Being Faithfully UnReligious by Russell E. Saltzman
Far from being a “religious” person, I think of myself primarily as an ex-atheist. But just as there’s no such thing as an ex-alcoholic — only an always recovering alcoholic — so I am, as a rule, a recovering atheist. I can recall my conversion to atheism with the same clarity of a Born Again Christian, down to the date and the hour if I search my memory. It was a visceral incident, carried later by a stern intellectualism.
. . . My recovery from atheism is in the day-by-day category. Unlike my born again-like conversion to atheism, my re-conversion to faith was a gradual drift, drifting along to the gradual place where I was surprised to find myself a believer, and even more staggered to sense a call to pastoral ministry.
. . . My faith didn’t begin in religion; it came out of left field. I was doing work for a master’s degree in history at the University of Kansas. It seems, so I learned, that real history has real consequences. One may feel and sense and judge the results of real events. This is what makes reading “alternative” histories — “what if” speculations — fun, and occasionally disturbing. It is a chancy life, a “for want of a nail” arrangement.
Historical events are open to interpretation even while the event itself is undisputed. Was it really Harry Truman’s bellicosity that launched the Cold War? Maybe, maybe not, but there you go regardless; we had a Cold War. Unbidden, then, this question began rattling around: If there were no resurrection, how’d we end up with, you know, the Church?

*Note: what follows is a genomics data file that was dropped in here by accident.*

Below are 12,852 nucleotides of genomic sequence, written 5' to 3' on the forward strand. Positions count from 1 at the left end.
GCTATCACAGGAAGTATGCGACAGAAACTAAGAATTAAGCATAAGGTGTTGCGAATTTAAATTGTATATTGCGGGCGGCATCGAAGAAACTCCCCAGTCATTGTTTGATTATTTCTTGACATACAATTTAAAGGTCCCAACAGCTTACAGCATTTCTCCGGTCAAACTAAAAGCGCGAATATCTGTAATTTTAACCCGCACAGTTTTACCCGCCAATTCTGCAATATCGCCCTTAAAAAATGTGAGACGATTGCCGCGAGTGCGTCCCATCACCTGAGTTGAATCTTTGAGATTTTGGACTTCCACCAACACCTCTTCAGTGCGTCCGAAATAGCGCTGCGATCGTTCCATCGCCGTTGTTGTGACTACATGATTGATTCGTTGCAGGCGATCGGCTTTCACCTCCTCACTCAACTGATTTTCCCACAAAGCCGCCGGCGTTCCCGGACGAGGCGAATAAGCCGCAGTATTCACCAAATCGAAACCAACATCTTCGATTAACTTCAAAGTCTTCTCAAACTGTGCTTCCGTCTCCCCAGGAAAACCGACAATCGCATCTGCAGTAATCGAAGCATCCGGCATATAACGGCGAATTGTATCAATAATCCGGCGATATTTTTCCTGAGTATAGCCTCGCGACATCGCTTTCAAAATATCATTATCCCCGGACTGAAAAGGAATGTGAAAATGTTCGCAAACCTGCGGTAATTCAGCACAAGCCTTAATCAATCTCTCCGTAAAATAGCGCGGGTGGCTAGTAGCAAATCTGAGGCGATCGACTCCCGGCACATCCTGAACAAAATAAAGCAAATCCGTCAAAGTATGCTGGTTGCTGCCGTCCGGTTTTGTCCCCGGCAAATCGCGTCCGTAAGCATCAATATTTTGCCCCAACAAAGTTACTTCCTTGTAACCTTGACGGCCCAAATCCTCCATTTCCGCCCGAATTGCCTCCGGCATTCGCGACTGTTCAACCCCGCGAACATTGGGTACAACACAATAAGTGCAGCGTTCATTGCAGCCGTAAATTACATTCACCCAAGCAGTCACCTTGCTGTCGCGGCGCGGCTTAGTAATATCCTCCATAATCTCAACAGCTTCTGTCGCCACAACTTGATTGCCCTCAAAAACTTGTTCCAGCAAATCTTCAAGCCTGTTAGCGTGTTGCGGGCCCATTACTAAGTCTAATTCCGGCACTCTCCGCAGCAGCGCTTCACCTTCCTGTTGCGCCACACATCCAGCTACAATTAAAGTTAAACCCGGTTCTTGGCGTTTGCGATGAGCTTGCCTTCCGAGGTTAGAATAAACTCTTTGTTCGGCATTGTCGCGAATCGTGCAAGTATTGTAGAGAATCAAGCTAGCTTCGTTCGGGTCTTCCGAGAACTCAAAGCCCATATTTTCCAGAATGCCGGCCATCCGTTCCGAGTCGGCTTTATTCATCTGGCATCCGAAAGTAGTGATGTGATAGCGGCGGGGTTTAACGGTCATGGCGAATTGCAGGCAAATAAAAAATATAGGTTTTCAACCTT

This rising conviction that the disciples encountered something entirely inexplicable led to my belief that Jesus had been raised and the Church, such as she is, is the explosive residue of a real event. Ah, but what if the Church interpretation is wrong? Did the disciples figure things out accurately? I tested this frankly hoping to find something to shake it, reading The Passover Plot among other things. I still enjoy a good book focused on debunking the resurrection of Jesus — and maybe for the same reason — but the explanations typically end up more convoluted than the simplest account: A dead Jesus showed himself live before his followers.
That’s how I ended up worshiping “Whoever It Was Who Raised Our Lord Jesus from Death.” A rather long name, I know, so I’ll just go with God. Mine was not a particularly religious experience, to be sure. But maybe I shouldn’t worry so much about “getting” religion. Maybe being an ex-atheist — today — is enough.